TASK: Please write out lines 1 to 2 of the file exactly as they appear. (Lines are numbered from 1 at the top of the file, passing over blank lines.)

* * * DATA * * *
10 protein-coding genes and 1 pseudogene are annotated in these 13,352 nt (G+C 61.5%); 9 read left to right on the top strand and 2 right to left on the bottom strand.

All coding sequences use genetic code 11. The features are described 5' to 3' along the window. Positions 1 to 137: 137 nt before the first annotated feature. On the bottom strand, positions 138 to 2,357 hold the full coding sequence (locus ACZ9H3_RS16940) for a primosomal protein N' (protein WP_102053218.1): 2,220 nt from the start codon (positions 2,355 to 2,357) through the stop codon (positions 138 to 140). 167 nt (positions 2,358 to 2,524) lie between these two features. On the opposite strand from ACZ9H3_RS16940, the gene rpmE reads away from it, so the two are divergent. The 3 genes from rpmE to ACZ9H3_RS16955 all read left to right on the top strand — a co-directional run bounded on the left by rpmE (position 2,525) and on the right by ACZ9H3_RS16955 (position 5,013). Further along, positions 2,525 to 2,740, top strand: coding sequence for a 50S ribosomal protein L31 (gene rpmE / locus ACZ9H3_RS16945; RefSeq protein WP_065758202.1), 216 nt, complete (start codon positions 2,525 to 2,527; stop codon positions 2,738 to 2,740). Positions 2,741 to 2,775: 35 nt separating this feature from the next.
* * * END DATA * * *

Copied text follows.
10 protein-coding genes and 1 pseudogene are annotated in these 13,352 nt (G+C 61.5%); 9 read left to right on the top strand and 2 right to left on the bottom strand.

All coding sequences use genetic code 11. The features are described 5' to 3' along the window. Positions 1 to 137: 137 nt before the first annotated feature. On the bottom strand, positions 138 to 2,357 hold the full coding sequence (locus ACZ9H3_RS16940) for a primosomal protein N' (protein WP_102053218.1): 2,220 nt from the start codon (positions 2,355 to 2,357) through the stop codon (positions 138 to 140). 167 nt (positions 2,358 to 2,524) lie between these two features. On the opposite strand from ACZ9H3_RS16940, the gene rpmE reads away from it, so the two are divergent. The 3 genes from rpmE to ACZ9H3_RS16955 all read left to right on the top strand — a co-directional run bounded on the left by rpmE (position 2,525) and on the right by ACZ9H3_RS16955 (position 5,013). Further along, positions 2,525 to 2,740, top strand: coding sequence for a 50S ribosomal protein L31 (gene rpmE / locus ACZ9H3_RS16945; RefSeq protein WP_065758202.1), 216 nt, complete (start codon positions 2,525 to 2,527; stop codon positions 2,738 to 2,740). Positions 2,741 to 2,775: 35 nt separating this feature from the next.